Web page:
Shortly before I became a mom, I read a quote from George Bernard Shaw. To me, it sums up the best part about being a parent. It says:
“The world is a flame that is constantly burning itself out,
but it catches fire again every time a child is born.”
I loved the quote so much I wrote it in my son’s journal. And now, as a mother of three, I read it to myself every once in a while and smile. It’s so true.
When I became a mother, something magical happened. It was like a Pandora’s box (the good kind) was opened and all these little treasures and memories that I didn’t even know existed were floating around within arm’s reach waiting to be grasped, loved, cherished, when the moment came.
The world was new again. Flowers were to be studied, grass was something to be explored, ladybugs examined, gravity tested. Clouds and sunshine, water and snow, fire trucks, faces, books. Literally every single thing my baby touched, saw, heard, and tasted was new. Brand spanking new. Like he was discovering a new universe. Which, in a way, he was.
It was marvelous to watch. Seeing the world through the eyes of my children is one of the greatest gifts they have given me.
But sadly, I so often focus on the challenging moments of child-rearing. Too often people ask how I am and I say, “tired,” or I roll my eyes as if to say, “these darn kids.” Yes, kids can wear me out. They require a lot. They test me—even when they don’t mean to—in ways I’ve never been tested before. Parenting is hard. The hardest thing I’ve ever done.
But, it also the greatest thing I have ever done. By a mile. And I don’t think we talk about that as much as we should. At least I don’t.
It’s fairly obvious that my children can bring out the worst in me, but what I forget to tell others is how they can also bring out the best.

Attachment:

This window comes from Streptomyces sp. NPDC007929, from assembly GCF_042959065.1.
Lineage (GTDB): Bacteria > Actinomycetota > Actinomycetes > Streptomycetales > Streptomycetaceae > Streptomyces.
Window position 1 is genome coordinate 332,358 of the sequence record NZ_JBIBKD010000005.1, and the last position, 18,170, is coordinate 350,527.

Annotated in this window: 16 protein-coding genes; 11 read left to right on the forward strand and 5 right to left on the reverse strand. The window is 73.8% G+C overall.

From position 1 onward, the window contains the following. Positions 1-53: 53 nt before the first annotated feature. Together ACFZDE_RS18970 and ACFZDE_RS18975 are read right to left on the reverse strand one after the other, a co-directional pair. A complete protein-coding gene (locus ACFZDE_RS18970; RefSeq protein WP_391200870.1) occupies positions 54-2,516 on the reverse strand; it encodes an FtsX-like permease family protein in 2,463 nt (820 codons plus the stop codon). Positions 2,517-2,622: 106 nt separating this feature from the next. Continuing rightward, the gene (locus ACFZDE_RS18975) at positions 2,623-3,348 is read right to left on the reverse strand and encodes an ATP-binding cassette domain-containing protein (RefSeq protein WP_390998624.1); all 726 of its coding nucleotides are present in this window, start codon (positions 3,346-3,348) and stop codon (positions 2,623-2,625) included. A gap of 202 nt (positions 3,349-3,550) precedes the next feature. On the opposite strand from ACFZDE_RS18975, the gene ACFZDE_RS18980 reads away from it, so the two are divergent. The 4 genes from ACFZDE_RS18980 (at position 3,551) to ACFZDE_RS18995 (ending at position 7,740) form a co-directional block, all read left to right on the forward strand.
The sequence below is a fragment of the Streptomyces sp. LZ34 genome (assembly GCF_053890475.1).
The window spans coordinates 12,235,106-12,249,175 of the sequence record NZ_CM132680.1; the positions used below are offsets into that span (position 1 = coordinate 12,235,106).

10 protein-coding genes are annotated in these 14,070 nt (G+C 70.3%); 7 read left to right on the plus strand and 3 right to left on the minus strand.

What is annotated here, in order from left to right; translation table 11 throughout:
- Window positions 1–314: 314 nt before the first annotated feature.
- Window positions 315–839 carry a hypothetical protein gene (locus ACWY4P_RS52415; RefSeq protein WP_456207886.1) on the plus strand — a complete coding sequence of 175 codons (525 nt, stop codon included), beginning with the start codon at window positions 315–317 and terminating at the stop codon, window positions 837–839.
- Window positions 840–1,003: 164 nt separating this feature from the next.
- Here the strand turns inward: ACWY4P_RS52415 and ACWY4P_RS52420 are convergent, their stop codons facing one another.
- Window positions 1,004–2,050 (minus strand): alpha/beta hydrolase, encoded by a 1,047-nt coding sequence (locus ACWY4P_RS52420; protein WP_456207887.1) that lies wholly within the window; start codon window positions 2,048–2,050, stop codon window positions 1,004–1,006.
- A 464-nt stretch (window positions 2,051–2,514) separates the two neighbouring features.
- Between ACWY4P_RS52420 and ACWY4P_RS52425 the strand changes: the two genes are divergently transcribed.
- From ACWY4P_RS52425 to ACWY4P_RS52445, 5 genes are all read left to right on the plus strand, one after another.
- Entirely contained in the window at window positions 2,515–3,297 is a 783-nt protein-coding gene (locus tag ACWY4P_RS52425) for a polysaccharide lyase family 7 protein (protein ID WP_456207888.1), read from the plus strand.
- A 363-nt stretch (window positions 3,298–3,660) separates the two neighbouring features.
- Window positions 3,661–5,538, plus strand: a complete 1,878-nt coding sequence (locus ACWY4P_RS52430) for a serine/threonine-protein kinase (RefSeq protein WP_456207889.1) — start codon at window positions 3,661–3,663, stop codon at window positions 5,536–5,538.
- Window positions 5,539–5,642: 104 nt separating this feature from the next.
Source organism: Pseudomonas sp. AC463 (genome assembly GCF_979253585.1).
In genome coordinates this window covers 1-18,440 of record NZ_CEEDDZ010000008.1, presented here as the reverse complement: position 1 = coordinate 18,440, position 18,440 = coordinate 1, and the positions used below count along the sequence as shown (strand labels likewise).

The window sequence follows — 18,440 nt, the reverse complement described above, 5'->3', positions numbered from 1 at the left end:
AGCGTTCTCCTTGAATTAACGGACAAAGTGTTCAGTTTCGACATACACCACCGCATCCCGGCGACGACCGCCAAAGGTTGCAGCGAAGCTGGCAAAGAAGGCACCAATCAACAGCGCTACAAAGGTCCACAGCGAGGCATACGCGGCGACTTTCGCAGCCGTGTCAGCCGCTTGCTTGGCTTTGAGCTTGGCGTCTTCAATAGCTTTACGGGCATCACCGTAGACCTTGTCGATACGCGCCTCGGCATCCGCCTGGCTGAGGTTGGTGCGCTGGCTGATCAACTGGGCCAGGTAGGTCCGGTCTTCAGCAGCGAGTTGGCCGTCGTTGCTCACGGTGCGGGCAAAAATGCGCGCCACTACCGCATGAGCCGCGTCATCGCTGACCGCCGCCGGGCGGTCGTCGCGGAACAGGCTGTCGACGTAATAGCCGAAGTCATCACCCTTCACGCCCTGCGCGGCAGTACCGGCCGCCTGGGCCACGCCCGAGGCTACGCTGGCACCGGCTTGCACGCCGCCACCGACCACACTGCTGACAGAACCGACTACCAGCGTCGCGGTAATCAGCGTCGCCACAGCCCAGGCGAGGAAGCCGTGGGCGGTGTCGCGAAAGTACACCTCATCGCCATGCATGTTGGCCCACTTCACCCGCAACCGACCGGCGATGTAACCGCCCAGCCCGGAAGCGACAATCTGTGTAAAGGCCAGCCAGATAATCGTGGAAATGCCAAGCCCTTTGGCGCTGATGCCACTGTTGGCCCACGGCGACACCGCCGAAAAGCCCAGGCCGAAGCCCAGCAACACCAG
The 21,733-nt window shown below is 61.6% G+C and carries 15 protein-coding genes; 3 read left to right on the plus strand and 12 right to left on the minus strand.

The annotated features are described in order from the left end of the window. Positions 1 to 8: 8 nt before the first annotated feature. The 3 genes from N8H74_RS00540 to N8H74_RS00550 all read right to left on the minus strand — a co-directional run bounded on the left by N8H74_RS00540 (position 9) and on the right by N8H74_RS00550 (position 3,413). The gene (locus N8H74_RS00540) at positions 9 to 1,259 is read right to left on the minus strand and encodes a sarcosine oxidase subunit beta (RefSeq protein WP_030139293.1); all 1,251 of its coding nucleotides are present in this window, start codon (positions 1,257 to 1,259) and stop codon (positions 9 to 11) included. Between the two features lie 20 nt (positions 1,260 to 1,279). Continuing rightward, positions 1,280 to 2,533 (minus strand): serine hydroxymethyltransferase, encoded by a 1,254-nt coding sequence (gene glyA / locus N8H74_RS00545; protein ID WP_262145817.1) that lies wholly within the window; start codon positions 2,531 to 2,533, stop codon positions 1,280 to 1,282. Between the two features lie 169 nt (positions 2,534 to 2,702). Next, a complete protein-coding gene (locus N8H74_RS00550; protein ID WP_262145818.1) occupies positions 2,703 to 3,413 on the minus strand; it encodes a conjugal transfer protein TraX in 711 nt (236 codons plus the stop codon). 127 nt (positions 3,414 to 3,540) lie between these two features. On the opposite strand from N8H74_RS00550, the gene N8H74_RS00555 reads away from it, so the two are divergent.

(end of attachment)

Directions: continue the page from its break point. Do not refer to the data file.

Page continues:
I will never forget one night when my first son, Jacob, was about 9 months old. I was getting ready to lay him down in his crib for the night. The only light in the room was the leftover light from the sunset dimly illuminating the window shades. It was quiet, except for the low hum of the humidifier. I held him in my arms and swayed back and forth. In a simple act of rest and love, he laid his head on my shoulder. It was the first sign of affection I had received as a mom, and although it was just a head leaning on my shoulder, to me it felt like a hug. And as I stood there in that quiet dark nursery room, a pang of love so strong and deep overcame my heart. I had never felt so full with love. A kind of love I had never felt before, a love I didn’t even know existed.
It was a deep, all encompassing, bursting love. I think, like the Grinch, my heart grew ten times that day. My life is a lot fuller now because of my children. My heart knows more joy, more pain, more sacrifice, and more risk, than it ever knew in its previous 27 years of life.
So next time I am tempted to roll my eyes and gripe about the difficulties of being a mother of three, to another mother (or worse yet a mom-to-be), I am going to remember how much better off I am now than I was before. About how my heart is bigger, my memories richer, and my life fuller. And that’s the truth.